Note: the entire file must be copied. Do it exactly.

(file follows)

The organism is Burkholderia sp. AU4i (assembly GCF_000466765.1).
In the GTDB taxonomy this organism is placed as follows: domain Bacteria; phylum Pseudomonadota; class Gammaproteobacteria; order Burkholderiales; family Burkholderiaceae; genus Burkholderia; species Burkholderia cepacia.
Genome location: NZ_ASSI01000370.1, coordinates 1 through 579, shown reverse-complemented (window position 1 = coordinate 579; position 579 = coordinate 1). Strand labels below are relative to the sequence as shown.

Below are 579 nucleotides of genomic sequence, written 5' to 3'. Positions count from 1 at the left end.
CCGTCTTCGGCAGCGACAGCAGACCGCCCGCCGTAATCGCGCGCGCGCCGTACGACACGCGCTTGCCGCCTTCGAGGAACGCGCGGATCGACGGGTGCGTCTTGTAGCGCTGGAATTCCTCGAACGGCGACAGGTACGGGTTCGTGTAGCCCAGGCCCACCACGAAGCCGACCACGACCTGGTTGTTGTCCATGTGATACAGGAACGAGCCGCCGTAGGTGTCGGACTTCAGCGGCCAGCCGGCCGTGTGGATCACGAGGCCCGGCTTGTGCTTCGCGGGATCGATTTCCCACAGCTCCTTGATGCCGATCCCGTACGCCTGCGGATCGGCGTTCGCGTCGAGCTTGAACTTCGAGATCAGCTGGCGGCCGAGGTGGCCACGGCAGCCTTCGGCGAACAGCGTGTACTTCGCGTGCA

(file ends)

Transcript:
The organism is Burkholderia sp. AU4i (assembly GCF_000466765.1).
In the GTDB taxonomy this organism is placed as follows: domain Bacteria; phylum Pseudomonadota; class Gammaproteobacteria; order Burkholderiales; family Burkholderiaceae; genus Burkholderia; species Burkholderia cepacia.
Genome location: NZ_ASSI01000370.1, coordinates 1 through 579, shown reverse-complemented (window position 1 = coordinate 579; position 579 = coordinate 1). Strand labels below are relative to the sequence as shown.

Below are 579 nucleotides of genomic sequence, written 5' to 3'. Positions count from 1 at the left end.
CCGTCTTCGGCAGCGACAGCAGACCGCCCGCCGTAATCGCGCGCGCGCCGTACGACACGCGCTTGCCGCCTTCGAGGAACGCGCGGATCGACGGGTGCGTCTTGTAGCGCTGGAATTCCTCGAACGGCGACAGGTACGGGTTCGTGTAGCCCAGGCCCACCACGAAGCCGACCACGACCTGGTTGTTGTCCATGTGATACAGGAACGAGCCGCCGTAGGTGTCGGACTTCAGCGGCCAGCCGGCCGTGTGGATCACGAGGCCCGGCTTGTGCTTCGCGGGATCGATTTCCCACAGCTCCTTGATGCCGATCCCGTACGCCTGCGGATCGGCGTTCGCGTCGAGCTTGAACTTCGAGATCAGCTGGCGGCCGAGGTGGCCACGGCAGCCTTCGGCGAACAGCGTGTACTTCGCGTGCA